Saying, "High Museum of Art," is a challenge for me. I want to spin off into "Museum of High Art," and "High at the Museum of Art." I don't think the name could survive in the cynicism of New York, and I am sure it's iconic red label pin that simply says "HIGH" would have many many uses. OK, I got that off my chest. What the High Museum of Art has to do with Main Street is that it made me think of museums-as-main-streets. An early flight to Atlanta and late lunch appointment left lots to time, as I reckon these things, to spend at the museum. It happened that it was Toddler Thursday. One little girl went running up to another, grinning form ear-to-ear to see her friend. The parents were not that friendly, so it seemed like this was a "museum friend." I wanted to know why, so I followed the toddlers to "see, read and paint." They were to see a video installation on the fourth floor, where they would hear a story called "Shadow." Then they could go to the lower level children's art center where they could paint, plastic smocks and all. There were a ton of little people, well-equipped with strollers and snacks and whatever else the modern child needs to be away from home for a few hours. I do not pretend to know what that is. Anyway, there was also the crowd of interns on break lounging in sofas and telling very silly jokes. There were kids from the Atlanta Boys and Girls Club, a large group of seniors, another pretty large group in wheelchairs, random single people, lots of retired people in shorts: in fact, all kinds of people roaming through the big wide spaces of the museum. These ample public spaces invited people to move at their leisure in their own way -- by stair, by ramp, by elevator, quickly, slowly, stopping to take photos, going to galleries as one pleased. The analogy of the museum's public space to Main Street was one I surely would have missed if an avid photographer hadn't been bent over the railings of the central atrium taking photos of the geometry of curving ramps and straight walls. I was enchanted by what she saw and copied her. She didn't seem to mind too much. But then, I started to think about the building blocks of Main Street, those things that form the public space by offering entrance from the plaza to Something Different. The High Museum had a gift shop, a coffee shop, a terrace with an installation of massive fruit, a family art center, and many many galleries that took off from the public space, making it rich in variation and satisfactions, including there being three buildings, connected by bridges and sidewalks in intricate ways. The intricate and dense whole is larger than the sum of the parts, challenging, rewarding, welcoming, in other words, a Main Street.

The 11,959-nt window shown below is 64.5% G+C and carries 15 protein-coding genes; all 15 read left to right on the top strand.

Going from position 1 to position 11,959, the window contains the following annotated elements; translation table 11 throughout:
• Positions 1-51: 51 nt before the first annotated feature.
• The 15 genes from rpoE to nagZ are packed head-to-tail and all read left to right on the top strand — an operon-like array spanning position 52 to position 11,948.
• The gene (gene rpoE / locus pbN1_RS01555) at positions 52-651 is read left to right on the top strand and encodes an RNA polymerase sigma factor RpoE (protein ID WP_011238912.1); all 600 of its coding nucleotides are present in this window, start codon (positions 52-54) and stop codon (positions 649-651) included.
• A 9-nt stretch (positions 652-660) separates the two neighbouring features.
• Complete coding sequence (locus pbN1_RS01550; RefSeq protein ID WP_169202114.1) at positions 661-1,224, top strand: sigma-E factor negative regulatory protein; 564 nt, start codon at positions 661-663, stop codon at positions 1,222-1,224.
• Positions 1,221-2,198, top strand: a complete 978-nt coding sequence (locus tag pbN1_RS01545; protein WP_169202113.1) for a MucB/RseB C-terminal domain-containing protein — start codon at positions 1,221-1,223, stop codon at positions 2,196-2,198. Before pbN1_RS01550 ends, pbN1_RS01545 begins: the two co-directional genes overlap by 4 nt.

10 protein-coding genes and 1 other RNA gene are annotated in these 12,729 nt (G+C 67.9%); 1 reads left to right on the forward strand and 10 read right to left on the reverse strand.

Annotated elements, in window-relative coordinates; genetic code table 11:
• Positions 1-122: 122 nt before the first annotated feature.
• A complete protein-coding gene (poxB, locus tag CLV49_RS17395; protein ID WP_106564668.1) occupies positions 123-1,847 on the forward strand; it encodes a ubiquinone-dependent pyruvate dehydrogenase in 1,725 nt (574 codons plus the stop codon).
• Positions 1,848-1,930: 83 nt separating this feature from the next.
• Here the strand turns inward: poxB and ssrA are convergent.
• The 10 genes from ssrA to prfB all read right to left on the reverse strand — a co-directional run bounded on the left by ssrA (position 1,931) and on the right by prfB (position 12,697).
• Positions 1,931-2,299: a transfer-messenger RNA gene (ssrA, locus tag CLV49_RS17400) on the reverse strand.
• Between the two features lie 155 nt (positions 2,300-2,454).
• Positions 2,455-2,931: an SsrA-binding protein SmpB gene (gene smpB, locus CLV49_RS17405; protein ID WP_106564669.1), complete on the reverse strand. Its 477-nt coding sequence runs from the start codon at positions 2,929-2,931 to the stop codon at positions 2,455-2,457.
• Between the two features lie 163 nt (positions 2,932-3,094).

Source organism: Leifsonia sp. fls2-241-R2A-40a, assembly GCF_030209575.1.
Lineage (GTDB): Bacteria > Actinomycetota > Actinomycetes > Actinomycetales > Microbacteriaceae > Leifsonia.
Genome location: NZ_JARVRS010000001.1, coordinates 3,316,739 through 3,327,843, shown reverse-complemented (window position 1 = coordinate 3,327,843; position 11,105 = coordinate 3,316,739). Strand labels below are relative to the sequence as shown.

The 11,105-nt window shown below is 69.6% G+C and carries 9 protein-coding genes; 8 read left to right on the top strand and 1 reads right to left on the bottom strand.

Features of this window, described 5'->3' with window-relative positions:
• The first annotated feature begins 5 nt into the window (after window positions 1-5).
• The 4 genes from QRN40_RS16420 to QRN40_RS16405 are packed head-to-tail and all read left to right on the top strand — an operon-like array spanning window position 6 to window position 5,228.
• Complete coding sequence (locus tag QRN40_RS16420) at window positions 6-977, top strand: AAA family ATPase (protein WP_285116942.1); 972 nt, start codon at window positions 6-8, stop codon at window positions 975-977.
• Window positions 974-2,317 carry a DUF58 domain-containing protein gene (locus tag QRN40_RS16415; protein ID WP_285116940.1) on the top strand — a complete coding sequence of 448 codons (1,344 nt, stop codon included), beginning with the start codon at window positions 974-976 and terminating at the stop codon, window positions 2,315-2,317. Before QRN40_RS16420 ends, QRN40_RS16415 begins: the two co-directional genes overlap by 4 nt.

Tuesday, April 16, 2013

Michel Cantal-Dupart decorated in Paris

On April 13, 2013, Michel Cantal-Dupart, who inspired my new book Urban Alchemy: Restoring Joy in America's Sorted-Cities, was elevated in the Legion of Honor. The medal was awarded by the French Prime Minister, Jean-Marc Ayrault. The Prime Minister gave a long address, outlining many of Cantal's projects, especially those in Nantes, where Ayrault was Mayor for many years. Cantal, in his remarks, highlighted four phases of his life. The fourth started in 1993, when he met Bob Fullilove and me at Colloque Triville. In the course of travels and adventures in France and the US, I became convinced that Cantal's ideas were essential for the rebuilding of the American city. He related this conviction of mine to the Prime Minister and handed him a copy of the book (my book!). "This book has 302 pages, and my name is on 200 of them," Cantal joked, while encouraging the Prime Minister to read it. On his way out, after the ceremony, the Prime Minister stopped to say hello -- we have met a number of times in Nantes -- and to take a photo with Bob and me. The ceremony was held on the peniche Le Corbusier, which has been designated an historic monument for multiple reasons: it was one of the first barges to be made of concrete, later it was converted by Le Corbusier to house homeless men, and most recently it is being renovated as a free university of solidarity. The barge is huge, roomy enough for the hundreds of people who came to the ceremony and to seat, in one room, the 120 who stayed to dinner. I am so proud of Cantal and all that he has helped us understand about creating fun, equitable, sustainable cities!